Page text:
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(From UPA 2011-Atlanta) Usability practitioners have a variety of methods and techniques to inform interaction design and identify usability problems. However, these tools are not as effective at evaluating the visceral and emotional response generated by visual design and aesthetics. This presentation will discuss why studying visual design is important, review considerations for preference and desirability testing and present two alternative approaches to user studies of visual designs in the form of case studies.
Impacts a product's or application's perceived:UtilityUsabilityCredibility
If users have a positive impression of the design aesthetics, they are more likely to overlook or forgive poor usability or limited functionality. With a negative impression, users are more likely to find fault with an interaction, even if a product’s overall usability is good and the product offers real value.
High desirability feeds into the motivational factors that help trigger target behavior.
High desirability feeds into the motivational factors that help trigger target behavior.
The simplicity of the question doesn’t work well with larger numbers of design options, especially if some are highly similar
People can have a difficult time articulating what it is about a design they like or dislike
The whys are important for stakeholder acceptance (branding guidelines)Business sponsors and stakeholders often want substantial customer feedback to assure them a given direction is correct.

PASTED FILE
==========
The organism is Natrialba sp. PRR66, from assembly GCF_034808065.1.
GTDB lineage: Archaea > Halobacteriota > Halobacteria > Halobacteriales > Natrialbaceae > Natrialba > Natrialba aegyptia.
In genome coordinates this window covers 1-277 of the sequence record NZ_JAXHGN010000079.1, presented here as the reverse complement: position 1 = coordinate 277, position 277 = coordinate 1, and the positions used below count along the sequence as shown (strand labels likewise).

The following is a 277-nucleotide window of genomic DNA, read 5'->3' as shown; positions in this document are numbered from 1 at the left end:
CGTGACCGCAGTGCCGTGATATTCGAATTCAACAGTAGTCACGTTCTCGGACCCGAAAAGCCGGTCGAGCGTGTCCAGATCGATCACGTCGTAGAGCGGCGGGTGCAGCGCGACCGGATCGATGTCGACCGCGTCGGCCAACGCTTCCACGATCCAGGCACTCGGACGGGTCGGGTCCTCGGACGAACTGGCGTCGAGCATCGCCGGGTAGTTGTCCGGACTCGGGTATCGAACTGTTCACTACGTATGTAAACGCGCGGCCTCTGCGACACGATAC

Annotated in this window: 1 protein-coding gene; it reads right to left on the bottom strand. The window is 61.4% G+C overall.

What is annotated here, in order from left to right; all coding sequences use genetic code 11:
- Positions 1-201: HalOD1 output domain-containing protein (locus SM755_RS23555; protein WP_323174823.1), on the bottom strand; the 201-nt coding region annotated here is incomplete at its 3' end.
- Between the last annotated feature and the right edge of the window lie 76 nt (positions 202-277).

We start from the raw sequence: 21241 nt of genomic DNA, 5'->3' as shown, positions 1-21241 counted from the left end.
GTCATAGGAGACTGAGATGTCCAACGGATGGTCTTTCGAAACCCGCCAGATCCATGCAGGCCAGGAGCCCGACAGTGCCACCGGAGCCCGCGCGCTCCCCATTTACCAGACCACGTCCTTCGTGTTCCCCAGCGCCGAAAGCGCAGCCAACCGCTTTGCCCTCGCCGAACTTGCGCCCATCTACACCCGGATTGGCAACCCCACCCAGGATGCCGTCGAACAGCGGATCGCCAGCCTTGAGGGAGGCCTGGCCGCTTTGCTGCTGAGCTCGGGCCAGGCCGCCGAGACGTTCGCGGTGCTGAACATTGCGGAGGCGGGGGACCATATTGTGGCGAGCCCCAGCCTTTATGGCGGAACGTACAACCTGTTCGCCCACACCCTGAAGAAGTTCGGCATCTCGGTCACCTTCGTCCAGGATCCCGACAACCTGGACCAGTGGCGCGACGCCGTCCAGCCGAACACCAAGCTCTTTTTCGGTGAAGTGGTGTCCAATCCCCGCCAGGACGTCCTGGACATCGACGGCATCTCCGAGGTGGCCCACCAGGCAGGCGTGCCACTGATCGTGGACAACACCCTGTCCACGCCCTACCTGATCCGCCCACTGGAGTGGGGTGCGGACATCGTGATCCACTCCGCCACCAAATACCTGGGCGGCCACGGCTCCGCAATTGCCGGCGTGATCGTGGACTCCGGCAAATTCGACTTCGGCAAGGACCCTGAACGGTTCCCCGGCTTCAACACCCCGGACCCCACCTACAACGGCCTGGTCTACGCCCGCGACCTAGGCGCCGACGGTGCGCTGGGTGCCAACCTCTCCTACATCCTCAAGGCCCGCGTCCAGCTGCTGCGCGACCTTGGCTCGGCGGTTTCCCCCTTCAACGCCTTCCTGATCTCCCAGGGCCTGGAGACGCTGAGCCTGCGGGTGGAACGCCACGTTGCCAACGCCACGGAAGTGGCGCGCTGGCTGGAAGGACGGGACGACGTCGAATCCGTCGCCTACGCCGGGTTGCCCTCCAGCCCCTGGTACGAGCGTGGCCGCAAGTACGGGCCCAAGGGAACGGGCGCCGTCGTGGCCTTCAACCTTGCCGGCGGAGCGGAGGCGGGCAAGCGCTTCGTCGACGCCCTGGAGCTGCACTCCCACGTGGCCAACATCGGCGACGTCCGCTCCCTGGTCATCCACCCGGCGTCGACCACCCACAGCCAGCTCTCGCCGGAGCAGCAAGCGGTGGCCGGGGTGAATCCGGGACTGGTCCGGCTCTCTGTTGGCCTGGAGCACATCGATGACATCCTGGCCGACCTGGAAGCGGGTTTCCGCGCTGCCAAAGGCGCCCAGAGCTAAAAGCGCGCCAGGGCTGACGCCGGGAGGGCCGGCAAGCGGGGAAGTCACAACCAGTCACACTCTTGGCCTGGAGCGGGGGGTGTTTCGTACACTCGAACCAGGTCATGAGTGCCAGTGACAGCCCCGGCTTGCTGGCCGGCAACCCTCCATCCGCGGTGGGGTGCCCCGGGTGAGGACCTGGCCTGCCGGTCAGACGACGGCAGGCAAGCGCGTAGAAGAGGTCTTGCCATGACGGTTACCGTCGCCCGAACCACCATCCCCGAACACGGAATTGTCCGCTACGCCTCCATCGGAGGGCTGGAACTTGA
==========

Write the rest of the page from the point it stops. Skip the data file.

TriadingQualitative interview technique that reveals constructsElicits attributes that are important to users in their vocabularyResearcher asks the participant to identify how two of the three examples are different from the thirdIn typical user research interviews, a researcher asks participants about their thoughts on a defined list of topics. The disadvantage of this approach is that the researcher may be inquiring about topics that are of little value or significance to the experience of the participants. Generally, participants will dutifully answer questions about any topics we ask them about, without thinking more broadly, going beyond the limits our questions impose, or interrupting us to tell us about dimensions that may be more relevant to them. Participants assume researchers are interested in studying the particular topics they’ve included in their interview scripts and don’t raise other issues that might be more pertinent to their overall experience with a product or potential design.Triading is a method that allows a researcher to uncover dimensions of a design space that are pertinent to its target audience. In triading, researchers present three different concepts or ideas to participants and ask them to identify how two of them are different from the third. Participants describe, in their own terms, the dimensions or attributes that differentiate the concepts. Participants follow this process iteratively—identifying additional attributes they feel distinguish two of the concepts from the third until they can’t think of any other distinguishing factors. By repeating this process across multiple participants, researchers can see trends that define audience segments or personas.The benefit of this process is that it uncovers dimensions of a particular domain that are important to the target audience rather than the researcher or designer. In addition, the dimensions participants identify are generally emotional aspects that it is important for experience designers to consider. For example, participants may describe differences in groups as “warm” versus cold” or business-like” versus fun.” Designers can then use the most relevant or common dimensions as inspiration for further design and exploration.